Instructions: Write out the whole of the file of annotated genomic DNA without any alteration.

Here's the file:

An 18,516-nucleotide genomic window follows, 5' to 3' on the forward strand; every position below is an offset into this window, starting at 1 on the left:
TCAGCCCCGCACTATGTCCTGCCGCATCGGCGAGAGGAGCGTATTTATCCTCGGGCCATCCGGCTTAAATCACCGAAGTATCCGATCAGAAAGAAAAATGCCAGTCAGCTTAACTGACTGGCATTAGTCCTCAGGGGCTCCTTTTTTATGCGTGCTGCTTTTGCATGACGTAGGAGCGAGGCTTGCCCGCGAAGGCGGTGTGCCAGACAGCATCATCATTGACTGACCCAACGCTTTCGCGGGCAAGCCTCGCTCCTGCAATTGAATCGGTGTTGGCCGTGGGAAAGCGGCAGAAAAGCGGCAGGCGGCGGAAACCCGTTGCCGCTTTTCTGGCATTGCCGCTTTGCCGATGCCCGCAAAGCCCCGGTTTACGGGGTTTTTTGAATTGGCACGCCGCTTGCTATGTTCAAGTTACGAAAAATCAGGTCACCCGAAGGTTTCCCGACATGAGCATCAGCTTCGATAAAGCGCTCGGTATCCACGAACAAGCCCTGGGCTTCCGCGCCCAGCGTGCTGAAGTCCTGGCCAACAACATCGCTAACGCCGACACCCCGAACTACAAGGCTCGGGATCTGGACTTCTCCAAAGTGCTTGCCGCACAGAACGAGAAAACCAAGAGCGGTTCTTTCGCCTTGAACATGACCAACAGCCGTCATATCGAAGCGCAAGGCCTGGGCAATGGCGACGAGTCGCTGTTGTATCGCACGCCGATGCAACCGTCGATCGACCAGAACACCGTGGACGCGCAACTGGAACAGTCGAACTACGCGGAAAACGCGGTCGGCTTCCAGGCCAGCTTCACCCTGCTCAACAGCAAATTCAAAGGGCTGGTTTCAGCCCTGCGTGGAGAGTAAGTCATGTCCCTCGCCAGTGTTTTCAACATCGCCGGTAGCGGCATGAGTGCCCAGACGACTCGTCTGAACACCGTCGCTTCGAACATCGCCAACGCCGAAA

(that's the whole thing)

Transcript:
An 18,516-nucleotide genomic window follows, 5' to 3' on the forward strand; every position below is an offset into this window, starting at 1 on the left:
TCAGCCCCGCACTATGTCCTGCCGCATCGGCGAGAGGAGCGTATTTATCCTCGGGCCATCCGGCTTAAATCACCGAAGTATCCGATCAGAAAGAAAAATGCCAGTCAGCTTAACTGACTGGCATTAGTCCTCAGGGGCTCCTTTTTTATGCGTGCTGCTTTTGCATGACGTAGGAGCGAGGCTTGCCCGCGAAGGCGGTGTGCCAGACAGCATCATCATTGACTGACCCAACGCTTTCGCGGGCAAGCCTCGCTCCTGCAATTGAATCGGTGTTGGCCGTGGGAAAGCGGCAGAAAAGCGGCAGGCGGCGGAAACCCGTTGCCGCTTTTCTGGCATTGCCGCTTTGCCGATGCCCGCAAAGCCCCGGTTTACGGGGTTTTTTGAATTGGCACGCCGCTTGCTATGTTCAAGTTACGAAAAATCAGGTCACCCGAAGGTTTCCCGACATGAGCATCAGCTTCGATAAAGCGCTCGGTATCCACGAACAAGCCCTGGGCTTCCGCGCCCAGCGTGCTGAAGTCCTGGCCAACAACATCGCTAACGCCGACACCCCGAACTACAAGGCTCGGGATCTGGACTTCTCCAAAGTGCTTGCCGCACAGAACGAGAAAACCAAGAGCGGTTCTTTCGCCTTGAACATGACCAACAGCCGTCATATCGAAGCGCAAGGCCTGGGCAATGGCGACGAGTCGCTGTTGTATCGCACGCCGATGCAACCGTCGATCGACCAGAACACCGTGGACGCGCAACTGGAACAGTCGAACTACGCGGAAAACGCGGTCGGCTTCCAGGCCAGCTTCACCCTGCTCAACAGCAAATTCAAAGGGCTGGTTTCAGCCCTGCGTGGAGAGTAAGTCATGTCCCTCGCCAGTGTTTTCAACATCGCCGGTAGCGGCATGAGTGCCCAGACGACTCGTCTGAACACCGTCGCTTCGAACATCGCCAACGCCGAAA